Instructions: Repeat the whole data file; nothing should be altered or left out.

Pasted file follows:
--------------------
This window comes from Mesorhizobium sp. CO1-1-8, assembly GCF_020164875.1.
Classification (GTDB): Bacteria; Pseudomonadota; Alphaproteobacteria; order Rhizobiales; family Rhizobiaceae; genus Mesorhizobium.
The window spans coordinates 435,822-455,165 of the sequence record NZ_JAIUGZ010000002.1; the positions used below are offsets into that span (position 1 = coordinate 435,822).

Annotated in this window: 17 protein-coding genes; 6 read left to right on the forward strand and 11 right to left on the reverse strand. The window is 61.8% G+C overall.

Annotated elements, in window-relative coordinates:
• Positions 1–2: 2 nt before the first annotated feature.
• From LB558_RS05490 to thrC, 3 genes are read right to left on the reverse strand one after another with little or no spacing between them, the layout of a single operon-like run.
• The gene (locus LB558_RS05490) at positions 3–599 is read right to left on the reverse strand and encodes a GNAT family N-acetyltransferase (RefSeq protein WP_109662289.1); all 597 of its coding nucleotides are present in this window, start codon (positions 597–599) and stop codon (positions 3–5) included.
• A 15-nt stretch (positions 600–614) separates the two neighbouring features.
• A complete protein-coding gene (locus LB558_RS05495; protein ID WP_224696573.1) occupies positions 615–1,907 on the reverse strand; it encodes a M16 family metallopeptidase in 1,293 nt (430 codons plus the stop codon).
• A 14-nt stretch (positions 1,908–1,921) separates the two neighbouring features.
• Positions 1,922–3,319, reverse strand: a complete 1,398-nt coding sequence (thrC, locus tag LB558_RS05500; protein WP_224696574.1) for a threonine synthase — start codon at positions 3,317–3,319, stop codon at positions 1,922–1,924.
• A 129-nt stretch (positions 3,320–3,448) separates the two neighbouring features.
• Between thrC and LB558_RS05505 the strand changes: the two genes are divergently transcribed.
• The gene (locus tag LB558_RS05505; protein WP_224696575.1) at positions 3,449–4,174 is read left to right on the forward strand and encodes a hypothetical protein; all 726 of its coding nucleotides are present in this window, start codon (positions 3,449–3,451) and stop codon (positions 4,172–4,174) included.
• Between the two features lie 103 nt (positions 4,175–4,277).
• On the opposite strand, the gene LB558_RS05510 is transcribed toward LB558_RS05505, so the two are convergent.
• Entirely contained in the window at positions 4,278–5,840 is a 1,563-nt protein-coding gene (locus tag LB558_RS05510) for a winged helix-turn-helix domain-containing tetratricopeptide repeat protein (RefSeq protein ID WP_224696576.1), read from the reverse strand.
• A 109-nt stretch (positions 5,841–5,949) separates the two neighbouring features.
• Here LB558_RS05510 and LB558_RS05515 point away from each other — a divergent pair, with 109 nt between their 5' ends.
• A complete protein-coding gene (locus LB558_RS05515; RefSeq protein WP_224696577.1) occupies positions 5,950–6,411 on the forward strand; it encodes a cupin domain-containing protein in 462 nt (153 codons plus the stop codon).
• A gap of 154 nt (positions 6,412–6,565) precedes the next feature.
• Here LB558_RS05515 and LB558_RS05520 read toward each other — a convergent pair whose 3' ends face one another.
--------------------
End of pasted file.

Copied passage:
This window comes from Mesorhizobium sp. CO1-1-8, assembly GCF_020164875.1.
Classification (GTDB): Bacteria; Pseudomonadota; Alphaproteobacteria; order Rhizobiales; family Rhizobiaceae; genus Mesorhizobium.
The window spans coordinates 435,822-455,165 of the sequence record NZ_JAIUGZ010000002.1; the positions used below are offsets into that span (position 1 = coordinate 435,822).

Annotated in this window: 17 protein-coding genes; 6 read left to right on the forward strand and 11 right to left on the reverse strand. The window is 61.8% G+C overall.

Annotated elements, in window-relative coordinates:
• Positions 1–2: 2 nt before the first annotated feature.
• From LB558_RS05490 to thrC, 3 genes are read right to left on the reverse strand one after another with little or no spacing between them, the layout of a single operon-like run.
• The gene (locus LB558_RS05490) at positions 3–599 is read right to left on the reverse strand and encodes a GNAT family N-acetyltransferase (RefSeq protein WP_109662289.1); all 597 of its coding nucleotides are present in this window, start codon (positions 597–599) and stop codon (positions 3–5) included.
• A 15-nt stretch (positions 600–614) separates the two neighbouring features.
• A complete protein-coding gene (locus LB558_RS05495; protein ID WP_224696573.1) occupies positions 615–1,907 on the reverse strand; it encodes a M16 family metallopeptidase in 1,293 nt (430 codons plus the stop codon).
• A 14-nt stretch (positions 1,908–1,921) separates the two neighbouring features.
• Positions 1,922–3,319, reverse strand: a complete 1,398-nt coding sequence (thrC, locus tag LB558_RS05500; protein WP_224696574.1) for a threonine synthase — start codon at positions 3,317–3,319, stop codon at positions 1,922–1,924.
• A 129-nt stretch (positions 3,320–3,448) separates the two neighbouring features.
• Between thrC and LB558_RS05505 the strand changes: the two genes are divergently transcribed.
• The gene (locus tag LB558_RS05505; protein WP_224696575.1) at positions 3,449–4,174 is read left to right on the forward strand and encodes a hypothetical protein; all 726 of its coding nucleotides are present in this window, start codon (positions 3,449–3,451) and stop codon (positions 4,172–4,174) included.
• Between the two features lie 103 nt (positions 4,175–4,277).
• On the opposite strand, the gene LB558_RS05510 is transcribed toward LB558_RS05505, so the two are convergent.
• Entirely contained in the window at positions 4,278–5,840 is a 1,563-nt protein-coding gene (locus tag LB558_RS05510) for a winged helix-turn-helix domain-containing tetratricopeptide repeat protein (RefSeq protein ID WP_224696576.1), read from the reverse strand.
• A 109-nt stretch (positions 5,841–5,949) separates the two neighbouring features.
• Here LB558_RS05510 and LB558_RS05515 point away from each other — a divergent pair, with 109 nt between their 5' ends.
• A complete protein-coding gene (locus LB558_RS05515; RefSeq protein WP_224696577.1) occupies positions 5,950–6,411 on the forward strand; it encodes a cupin domain-containing protein in 462 nt (153 codons plus the stop codon).
• A gap of 154 nt (positions 6,412–6,565) precedes the next feature.
• Here LB558_RS05515 and LB558_RS05520 read toward each other — a convergent pair whose 3' ends face one another.